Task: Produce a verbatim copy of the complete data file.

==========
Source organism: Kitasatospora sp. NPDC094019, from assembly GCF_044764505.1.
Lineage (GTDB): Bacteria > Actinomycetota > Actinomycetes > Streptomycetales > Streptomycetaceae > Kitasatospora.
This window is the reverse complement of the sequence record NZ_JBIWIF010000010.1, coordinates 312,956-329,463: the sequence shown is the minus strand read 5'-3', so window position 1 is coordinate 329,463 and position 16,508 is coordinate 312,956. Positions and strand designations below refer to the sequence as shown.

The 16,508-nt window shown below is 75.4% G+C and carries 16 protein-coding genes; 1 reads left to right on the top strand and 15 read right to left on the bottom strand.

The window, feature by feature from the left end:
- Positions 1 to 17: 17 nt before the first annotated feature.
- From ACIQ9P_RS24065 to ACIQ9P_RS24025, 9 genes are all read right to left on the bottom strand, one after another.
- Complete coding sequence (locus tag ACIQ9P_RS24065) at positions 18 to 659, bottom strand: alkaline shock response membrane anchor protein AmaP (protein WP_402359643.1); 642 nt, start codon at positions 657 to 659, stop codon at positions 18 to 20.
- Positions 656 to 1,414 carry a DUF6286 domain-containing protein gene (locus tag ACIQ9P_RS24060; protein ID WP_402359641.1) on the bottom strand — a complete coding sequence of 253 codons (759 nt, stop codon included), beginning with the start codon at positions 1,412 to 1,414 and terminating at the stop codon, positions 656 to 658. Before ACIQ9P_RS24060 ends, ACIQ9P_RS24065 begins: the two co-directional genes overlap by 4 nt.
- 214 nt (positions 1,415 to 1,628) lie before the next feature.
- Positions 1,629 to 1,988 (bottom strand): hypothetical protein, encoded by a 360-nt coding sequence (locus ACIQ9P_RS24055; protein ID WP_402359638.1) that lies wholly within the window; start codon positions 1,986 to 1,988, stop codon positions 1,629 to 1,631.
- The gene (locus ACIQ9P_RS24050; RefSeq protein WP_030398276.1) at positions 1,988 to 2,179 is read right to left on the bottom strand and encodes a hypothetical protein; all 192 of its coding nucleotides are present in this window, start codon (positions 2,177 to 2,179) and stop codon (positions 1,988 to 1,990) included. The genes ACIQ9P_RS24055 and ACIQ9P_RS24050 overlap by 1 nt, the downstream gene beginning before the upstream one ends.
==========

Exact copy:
Source organism: Kitasatospora sp. NPDC094019, from assembly GCF_044764505.1.
Lineage (GTDB): Bacteria > Actinomycetota > Actinomycetes > Streptomycetales > Streptomycetaceae > Kitasatospora.
This window is the reverse complement of the sequence record NZ_JBIWIF010000010.1, coordinates 312,956-329,463: the sequence shown is the minus strand read 5'-3', so window position 1 is coordinate 329,463 and position 16,508 is coordinate 312,956. Positions and strand designations below refer to the sequence as shown.

The 16,508-nt window shown below is 75.4% G+C and carries 16 protein-coding genes; 1 reads left to right on the top strand and 15 read right to left on the bottom strand.

The window, feature by feature from the left end:
- Positions 1 to 17: 17 nt before the first annotated feature.
- From ACIQ9P_RS24065 to ACIQ9P_RS24025, 9 genes are all read right to left on the bottom strand, one after another.
- Complete coding sequence (locus tag ACIQ9P_RS24065) at positions 18 to 659, bottom strand: alkaline shock response membrane anchor protein AmaP (protein WP_402359643.1); 642 nt, start codon at positions 657 to 659, stop codon at positions 18 to 20.
- Positions 656 to 1,414 carry a DUF6286 domain-containing protein gene (locus tag ACIQ9P_RS24060; protein ID WP_402359641.1) on the bottom strand — a complete coding sequence of 253 codons (759 nt, stop codon included), beginning with the start codon at positions 1,412 to 1,414 and terminating at the stop codon, positions 656 to 658. Before ACIQ9P_RS24060 ends, ACIQ9P_RS24065 begins: the two co-directional genes overlap by 4 nt.
- 214 nt (positions 1,415 to 1,628) lie before the next feature.
- Positions 1,629 to 1,988 (bottom strand): hypothetical protein, encoded by a 360-nt coding sequence (locus ACIQ9P_RS24055; protein ID WP_402359638.1) that lies wholly within the window; start codon positions 1,986 to 1,988, stop codon positions 1,629 to 1,631.
- The gene (locus ACIQ9P_RS24050; RefSeq protein WP_030398276.1) at positions 1,988 to 2,179 is read right to left on the bottom strand and encodes a hypothetical protein; all 192 of its coding nucleotides are present in this window, start codon (positions 2,177 to 2,179) and stop codon (positions 1,988 to 1,990) included. The genes ACIQ9P_RS24055 and ACIQ9P_RS24050 overlap by 1 nt, the downstream gene beginning before the upstream one ends.